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South Korea's KT-1 trainers set for Peru

disclaimer: image is for illustration purposes only
by Staff Writers
Seoul (UPI) May 19, 2011
South Korea moved closer to exporting its KT-1 trainer aircraft to Peru after direct talks with Peruvian President Alan Garcia.

South Korean special envoy Lee Sang-deuk, who is an elder brother of President Lee Myung-bak, made the statement after a meeting with Garcia in Lima.

"Garcia was well aware of the excellent features of the KT-1 planes and was satisfied with various supportive measures, such as a private pilot training program," Sang-deuk told South Korea's Yonhap news agency.

"The president promised to confirm the deal after consulting with the defense ministry."

Sang-deuk was accompanied by Kim Hong-kyung, president of Korea Aerospace Industries that makes the plane. Hong-kyung said representatives from KAI would be discussing a contract with the Peruvian military during the next several weeks.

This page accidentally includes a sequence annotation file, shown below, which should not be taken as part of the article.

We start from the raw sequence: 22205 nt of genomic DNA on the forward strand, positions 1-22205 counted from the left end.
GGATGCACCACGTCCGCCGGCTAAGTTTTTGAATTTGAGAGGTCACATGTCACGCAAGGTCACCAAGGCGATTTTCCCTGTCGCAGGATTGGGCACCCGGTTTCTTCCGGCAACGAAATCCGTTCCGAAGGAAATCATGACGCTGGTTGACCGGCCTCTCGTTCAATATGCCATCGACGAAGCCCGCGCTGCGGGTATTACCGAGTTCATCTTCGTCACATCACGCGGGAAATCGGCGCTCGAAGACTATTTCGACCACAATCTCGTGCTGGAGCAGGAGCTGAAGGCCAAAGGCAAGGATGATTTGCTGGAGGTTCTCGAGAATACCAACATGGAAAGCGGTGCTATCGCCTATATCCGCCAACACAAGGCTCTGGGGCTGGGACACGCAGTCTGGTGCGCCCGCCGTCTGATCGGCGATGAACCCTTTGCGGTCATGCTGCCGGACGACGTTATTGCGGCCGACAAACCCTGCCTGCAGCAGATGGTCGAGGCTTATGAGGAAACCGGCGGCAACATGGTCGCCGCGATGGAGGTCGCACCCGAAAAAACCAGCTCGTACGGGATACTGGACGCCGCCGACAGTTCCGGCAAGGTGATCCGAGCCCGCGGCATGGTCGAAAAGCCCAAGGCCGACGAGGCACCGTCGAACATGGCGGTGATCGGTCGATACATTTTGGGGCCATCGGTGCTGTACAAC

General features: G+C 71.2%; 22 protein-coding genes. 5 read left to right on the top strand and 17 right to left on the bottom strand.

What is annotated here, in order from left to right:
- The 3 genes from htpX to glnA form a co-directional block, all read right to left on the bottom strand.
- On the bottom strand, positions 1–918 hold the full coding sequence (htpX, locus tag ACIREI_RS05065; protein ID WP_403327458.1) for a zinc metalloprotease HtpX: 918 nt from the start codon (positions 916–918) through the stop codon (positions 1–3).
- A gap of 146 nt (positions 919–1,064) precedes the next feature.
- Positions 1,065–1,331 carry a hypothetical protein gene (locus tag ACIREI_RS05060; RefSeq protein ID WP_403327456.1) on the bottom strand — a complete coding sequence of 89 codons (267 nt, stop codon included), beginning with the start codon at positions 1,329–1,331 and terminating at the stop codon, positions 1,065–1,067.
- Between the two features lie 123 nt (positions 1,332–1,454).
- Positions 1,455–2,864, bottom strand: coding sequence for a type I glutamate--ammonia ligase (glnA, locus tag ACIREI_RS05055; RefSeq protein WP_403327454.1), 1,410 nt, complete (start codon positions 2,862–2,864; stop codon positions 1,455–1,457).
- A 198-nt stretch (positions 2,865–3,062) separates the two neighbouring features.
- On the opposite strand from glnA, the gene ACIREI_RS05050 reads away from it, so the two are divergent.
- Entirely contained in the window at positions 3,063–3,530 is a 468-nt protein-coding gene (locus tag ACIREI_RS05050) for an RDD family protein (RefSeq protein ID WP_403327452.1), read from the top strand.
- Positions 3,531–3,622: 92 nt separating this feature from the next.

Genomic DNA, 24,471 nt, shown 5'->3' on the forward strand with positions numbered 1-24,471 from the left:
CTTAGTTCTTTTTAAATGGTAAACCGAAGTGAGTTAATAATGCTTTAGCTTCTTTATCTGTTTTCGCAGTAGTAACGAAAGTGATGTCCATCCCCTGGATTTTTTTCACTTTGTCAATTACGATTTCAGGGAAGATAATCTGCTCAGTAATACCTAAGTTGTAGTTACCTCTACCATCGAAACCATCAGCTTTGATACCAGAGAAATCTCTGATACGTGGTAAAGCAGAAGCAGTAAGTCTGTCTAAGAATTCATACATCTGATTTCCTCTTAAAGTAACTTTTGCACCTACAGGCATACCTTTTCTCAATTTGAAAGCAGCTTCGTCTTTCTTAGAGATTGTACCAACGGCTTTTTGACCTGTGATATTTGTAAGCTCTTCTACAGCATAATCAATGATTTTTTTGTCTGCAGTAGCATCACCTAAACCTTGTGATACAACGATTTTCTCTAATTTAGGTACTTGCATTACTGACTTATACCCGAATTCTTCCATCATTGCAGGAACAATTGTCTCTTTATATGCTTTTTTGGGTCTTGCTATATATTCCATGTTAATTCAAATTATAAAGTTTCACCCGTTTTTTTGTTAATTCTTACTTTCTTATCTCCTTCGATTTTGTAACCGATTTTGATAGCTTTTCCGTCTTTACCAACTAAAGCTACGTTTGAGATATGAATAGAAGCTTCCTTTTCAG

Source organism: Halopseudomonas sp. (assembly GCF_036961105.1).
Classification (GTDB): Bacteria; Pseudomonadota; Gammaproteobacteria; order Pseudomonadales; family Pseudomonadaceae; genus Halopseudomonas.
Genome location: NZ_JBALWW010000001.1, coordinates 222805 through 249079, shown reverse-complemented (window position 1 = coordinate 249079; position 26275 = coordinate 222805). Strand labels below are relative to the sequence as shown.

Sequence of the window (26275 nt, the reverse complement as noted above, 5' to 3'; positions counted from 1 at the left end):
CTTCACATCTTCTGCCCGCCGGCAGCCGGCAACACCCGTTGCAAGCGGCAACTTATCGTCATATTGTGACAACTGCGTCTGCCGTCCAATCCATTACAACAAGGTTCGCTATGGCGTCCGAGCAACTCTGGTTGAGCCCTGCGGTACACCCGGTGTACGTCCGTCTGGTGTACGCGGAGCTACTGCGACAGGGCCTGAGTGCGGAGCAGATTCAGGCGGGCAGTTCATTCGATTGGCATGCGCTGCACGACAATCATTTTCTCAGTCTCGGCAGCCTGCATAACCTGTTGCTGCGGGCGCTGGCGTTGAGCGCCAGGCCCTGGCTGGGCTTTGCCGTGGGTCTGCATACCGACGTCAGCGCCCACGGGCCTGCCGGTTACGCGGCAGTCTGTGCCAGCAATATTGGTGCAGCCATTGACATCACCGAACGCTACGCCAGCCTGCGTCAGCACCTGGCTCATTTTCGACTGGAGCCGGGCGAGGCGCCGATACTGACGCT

The KT-1 is a single-engine turboprop jointly developed by KAI and South Korea's Agency for Defense Development. The basic design is by Daewoo Heavy Industries.

The plane is the first completely indigenous South Korean aircraft. It first flew in 1991 and in 2000 it was inducted into the South Korean air force which now operates around 85 of the aircraft.

The South Korean government is pushing hard for export orders to bring the manufacturing costs down of the KT-1. Only Turkey and Indonesia have bought the aircraft which as come up against stiff competition from Brazil's Embraer aircraft manufacturer.

Indonesia purchased seven 12 KT-1 aircraft in 2001 and ordered five more. But South Korea lost out on more sales last year when Jakarta chose the Embraer EMB-314 Super Tucano light-attack turboprop.

The first of Indonesia's eight Super Tucano aircraft will arrive in 2012 and includes ground-support stations and a logistics package. It was the first order for the Super Tucano in the Asia-Pacific region, but more could follow.

"Air force headquarters has decided to replace our Rockwell OV-10 Broncos with as many as 16 Super Tucanos," Indonesian air force operational commander Yushan Sayuti said last year.

The other KT-1 customer is Turkey which signed a $400 million deal in 2007 or 40 aircraft with an option to buy 15 more.

The KT-1T variant for Turkey has an upgraded a pressurization system, an on-board oxygen-generating system and a throttle-and-stick system where the stick has in-built buttons and switches for a multitude of functions easily used by the pilot.

The 950-horsepower engine gives the plane a maximum speed of around 350 mph and a maximum altitude is 36,000 feet. Refuelling distance of 1,050 miles.

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